This work is from the Wonderment of Otherness series of paintings by New York City-based artist Christopher Stout, whose pronouns are he/him or inclusive they/them. Each work within the Wonderment of Otherness series is a sculptural monochrome painting and is part of the contemporary genre of art referred to as queer abstraction. A statement of practice regarding all of Christopher Stout’s work is that it intends to surround us with the notion of radical joy and a vision of queerness as found in our imaginations.
But what do the term queer abstraction mean and represent? In the artist’s own words:
“I would suggest that queer abstraction might be most easily defined as activist art about the queer experience that does not employ representation of the human figure. Queer abstraction, along with Black abstraction, feminist abstraction, and even Arte povera are examples of 4 distinct types of sociopolitical protest work birthed in the late 1960s and early 1970s, which primarily eschew the use of figuration. In providing additional context, art critic and curator Eric Sutphin theorizes that contemporary artists practicing queer abstraction, 'are in close dialogue with their forbears, and bring to the milieu of queer abstraction a new set of social, economic, and political concerns…including a series of questions: What is the relationship between queerness and formalism? Without explicit political references, how can abstract work transmit the urgency of its content?'”
In returning the conversation to the Wonderment of Otherness paintings, each painting in this body of work has been designated as a 'quilt painting' because the central visual element and topography of the works are textile pieces of Belgian linen and cotton sewn together with wire in a manner akin to quilting. It should be noted that quilting here is not a reference to the AIDS quilt, but rather an extension of the tradition of quilting as a form of political art by marginalized people.
These quilts are stretched on stacks of wooden panels, so that the works retain elements to suggest being textile pieces, and also elements of being sculptures, and also elements of being paintings. This is a reference to the nonbinary.
An equally important concentration within these works is to express a linear relationship between queer abstraction and queer theory. Alongside each painting has been designated a notable academic text, biography, or resource book documenting a spectrum of queer ideas and experiences. Stout noted that, “Some of these books are longtime friends, and some of the more contemporary works were read as part of my research for these paintings.”
Whilst these paintings are not designed to illustrate the work of these queer academics, they do hope to activate a through line, manifesting the shared goals within queer abstraction.
This painting is titled, Wonderment of Otherness Quilt Painting 001, A Monument to the Work and Queer Personhood of José Esteban Muñoz (which is slightly longer than the 80 characters permitted in the online catalog) and is a monument to the work and Queer personhood of José Esteban Muñoz. Stout painted this piece after re-reading Muñoz’s text, “Cruising Utopia, The Then and There of Queer Futility.”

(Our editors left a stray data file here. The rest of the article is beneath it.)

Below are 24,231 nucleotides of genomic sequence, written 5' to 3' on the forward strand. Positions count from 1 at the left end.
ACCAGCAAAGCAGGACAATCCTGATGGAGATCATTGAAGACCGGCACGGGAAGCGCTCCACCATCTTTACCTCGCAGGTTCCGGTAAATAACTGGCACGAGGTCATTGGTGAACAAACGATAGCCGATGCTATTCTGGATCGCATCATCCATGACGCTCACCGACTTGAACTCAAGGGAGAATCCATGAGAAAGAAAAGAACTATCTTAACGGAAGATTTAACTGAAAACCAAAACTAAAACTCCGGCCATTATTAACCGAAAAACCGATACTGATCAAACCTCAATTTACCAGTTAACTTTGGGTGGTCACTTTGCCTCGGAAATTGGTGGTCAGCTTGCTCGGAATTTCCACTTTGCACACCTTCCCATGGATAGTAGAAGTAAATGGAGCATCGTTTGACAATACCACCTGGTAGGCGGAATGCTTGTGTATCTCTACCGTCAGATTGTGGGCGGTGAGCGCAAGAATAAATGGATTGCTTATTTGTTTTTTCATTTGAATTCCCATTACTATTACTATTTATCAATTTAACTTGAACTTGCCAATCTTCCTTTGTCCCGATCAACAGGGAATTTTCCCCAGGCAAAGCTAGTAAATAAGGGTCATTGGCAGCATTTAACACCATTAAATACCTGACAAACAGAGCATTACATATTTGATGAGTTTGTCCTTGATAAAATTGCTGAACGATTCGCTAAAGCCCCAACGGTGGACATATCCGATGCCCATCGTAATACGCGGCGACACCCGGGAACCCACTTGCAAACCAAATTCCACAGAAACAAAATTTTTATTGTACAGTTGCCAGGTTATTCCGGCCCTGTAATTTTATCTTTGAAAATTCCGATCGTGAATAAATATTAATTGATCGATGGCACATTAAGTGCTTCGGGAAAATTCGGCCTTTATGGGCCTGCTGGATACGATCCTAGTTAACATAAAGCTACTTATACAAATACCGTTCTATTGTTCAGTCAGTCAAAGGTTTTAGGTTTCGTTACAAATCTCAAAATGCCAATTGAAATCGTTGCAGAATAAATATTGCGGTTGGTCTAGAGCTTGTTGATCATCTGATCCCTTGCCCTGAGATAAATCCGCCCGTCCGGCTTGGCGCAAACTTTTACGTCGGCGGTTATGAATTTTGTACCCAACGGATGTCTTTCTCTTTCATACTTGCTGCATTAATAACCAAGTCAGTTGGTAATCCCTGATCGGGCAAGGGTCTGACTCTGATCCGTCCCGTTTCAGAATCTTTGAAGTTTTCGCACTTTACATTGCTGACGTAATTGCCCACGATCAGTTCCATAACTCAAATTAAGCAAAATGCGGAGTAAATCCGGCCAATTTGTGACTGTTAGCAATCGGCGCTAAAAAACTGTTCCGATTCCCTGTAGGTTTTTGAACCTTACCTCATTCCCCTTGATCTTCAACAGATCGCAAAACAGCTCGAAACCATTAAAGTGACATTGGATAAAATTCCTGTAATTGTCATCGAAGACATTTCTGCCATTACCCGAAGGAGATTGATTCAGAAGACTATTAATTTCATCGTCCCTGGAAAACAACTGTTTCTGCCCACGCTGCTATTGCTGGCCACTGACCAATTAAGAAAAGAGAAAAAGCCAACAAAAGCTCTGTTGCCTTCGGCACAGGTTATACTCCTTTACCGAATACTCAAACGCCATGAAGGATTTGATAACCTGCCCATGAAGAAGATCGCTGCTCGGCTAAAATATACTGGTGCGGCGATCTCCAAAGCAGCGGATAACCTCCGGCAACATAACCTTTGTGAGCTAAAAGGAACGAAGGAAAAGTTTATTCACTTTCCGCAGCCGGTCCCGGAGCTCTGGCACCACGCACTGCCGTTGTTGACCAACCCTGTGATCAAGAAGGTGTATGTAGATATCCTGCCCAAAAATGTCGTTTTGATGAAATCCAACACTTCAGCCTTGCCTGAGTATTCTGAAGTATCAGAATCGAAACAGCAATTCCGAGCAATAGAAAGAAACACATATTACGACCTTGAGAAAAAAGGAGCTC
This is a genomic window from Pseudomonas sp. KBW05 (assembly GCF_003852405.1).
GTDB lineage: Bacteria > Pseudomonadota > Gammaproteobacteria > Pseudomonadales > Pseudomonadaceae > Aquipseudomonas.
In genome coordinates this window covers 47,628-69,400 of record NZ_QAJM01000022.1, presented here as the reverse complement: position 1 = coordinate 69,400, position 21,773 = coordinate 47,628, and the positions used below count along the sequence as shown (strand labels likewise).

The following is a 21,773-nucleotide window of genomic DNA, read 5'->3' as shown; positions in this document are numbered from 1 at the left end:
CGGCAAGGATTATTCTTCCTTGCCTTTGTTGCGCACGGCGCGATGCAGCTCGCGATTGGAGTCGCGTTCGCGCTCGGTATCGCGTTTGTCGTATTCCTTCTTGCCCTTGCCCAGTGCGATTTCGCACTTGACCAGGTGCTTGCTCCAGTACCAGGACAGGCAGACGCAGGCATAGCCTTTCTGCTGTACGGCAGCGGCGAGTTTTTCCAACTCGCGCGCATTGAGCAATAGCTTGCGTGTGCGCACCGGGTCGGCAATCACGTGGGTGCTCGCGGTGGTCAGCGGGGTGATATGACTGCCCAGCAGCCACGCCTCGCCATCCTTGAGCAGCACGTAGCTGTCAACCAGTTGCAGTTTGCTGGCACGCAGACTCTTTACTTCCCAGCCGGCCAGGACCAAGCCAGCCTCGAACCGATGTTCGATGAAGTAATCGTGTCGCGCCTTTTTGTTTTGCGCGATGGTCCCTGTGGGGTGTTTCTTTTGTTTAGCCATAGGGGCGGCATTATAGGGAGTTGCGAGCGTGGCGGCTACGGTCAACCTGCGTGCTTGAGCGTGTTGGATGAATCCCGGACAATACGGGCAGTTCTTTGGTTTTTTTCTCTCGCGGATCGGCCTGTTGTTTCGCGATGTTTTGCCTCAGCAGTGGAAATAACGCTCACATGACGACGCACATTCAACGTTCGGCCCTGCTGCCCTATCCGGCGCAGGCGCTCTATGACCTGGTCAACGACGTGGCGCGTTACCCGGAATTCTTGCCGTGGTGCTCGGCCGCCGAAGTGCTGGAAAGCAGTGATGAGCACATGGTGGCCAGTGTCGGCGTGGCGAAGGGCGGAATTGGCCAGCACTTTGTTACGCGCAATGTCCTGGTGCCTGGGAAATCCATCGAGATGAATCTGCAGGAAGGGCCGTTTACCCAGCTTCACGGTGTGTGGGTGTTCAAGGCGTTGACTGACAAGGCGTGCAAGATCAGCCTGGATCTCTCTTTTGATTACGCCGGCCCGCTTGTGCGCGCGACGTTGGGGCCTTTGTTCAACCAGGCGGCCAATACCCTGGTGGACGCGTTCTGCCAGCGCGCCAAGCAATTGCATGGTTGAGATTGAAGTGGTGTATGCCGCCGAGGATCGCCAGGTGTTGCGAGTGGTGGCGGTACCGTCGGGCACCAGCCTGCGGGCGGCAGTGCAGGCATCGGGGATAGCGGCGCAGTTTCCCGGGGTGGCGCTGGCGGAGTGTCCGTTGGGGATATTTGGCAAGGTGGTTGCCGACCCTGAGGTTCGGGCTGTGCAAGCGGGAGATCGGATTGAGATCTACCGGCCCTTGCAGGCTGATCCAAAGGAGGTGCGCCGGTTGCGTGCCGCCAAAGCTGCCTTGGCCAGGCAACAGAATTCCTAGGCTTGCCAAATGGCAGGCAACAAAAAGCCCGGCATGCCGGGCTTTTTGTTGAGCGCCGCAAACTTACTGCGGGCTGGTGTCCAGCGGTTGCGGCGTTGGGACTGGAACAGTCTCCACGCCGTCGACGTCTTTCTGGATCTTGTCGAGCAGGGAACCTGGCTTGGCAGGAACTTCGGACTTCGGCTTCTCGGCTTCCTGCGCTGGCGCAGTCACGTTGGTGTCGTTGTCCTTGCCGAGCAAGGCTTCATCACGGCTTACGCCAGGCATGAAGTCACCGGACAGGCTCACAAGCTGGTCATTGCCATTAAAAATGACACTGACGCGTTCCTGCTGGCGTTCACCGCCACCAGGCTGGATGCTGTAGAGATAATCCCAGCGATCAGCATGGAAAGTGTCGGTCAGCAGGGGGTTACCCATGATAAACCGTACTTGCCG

A much-loved quote from this book: “Queerness is not yet here. Queerness is an ideality. Put another way, we are not yet queer. We may never touch queerness, but we can feel it as the warm illumination of a horizon imbued with potentiality. We have never been queer, yet queerness exists for us as an ideality that can be distilled from the past and used to imagine a future. The future is queerness’s domain. Queerness is a structuring and educated mode of desiring that allows us to see and feel beyond the quagmire of the present. The here and now is a prison house. We must strive, in the face of the here and now’s totalizing rendering of reality, to think and feel a then and there. Some will say that all we have are the pleasures of this moment, but we must never settle for that minimal transport; we must dream and enact new and better pleasures, other ways of being in the world, and ultimately new worlds, queerness is a longing that propels us onward, beyond romances for the negative and toiling in the present, queerness is that thing that lets us feel that this world is not enough, that indeed something is missing. Often we can glimpse the worlds proposed and promised by queerness in the realm of the aesthetic. The aesthetic, especially the queer aesthetic, frequently contains blueprints and schemata of a forward-dawning futurity. Both the ornamental and the quotidian can contain a map of the utopia that is Queerness.” ― José Esteban Muñoz
Process: Stacked wooden panels, on which is stretched a quilt that I fashioned from Belgian linen and cotton fabric sewn together with wire. The finished work is a monochrome painted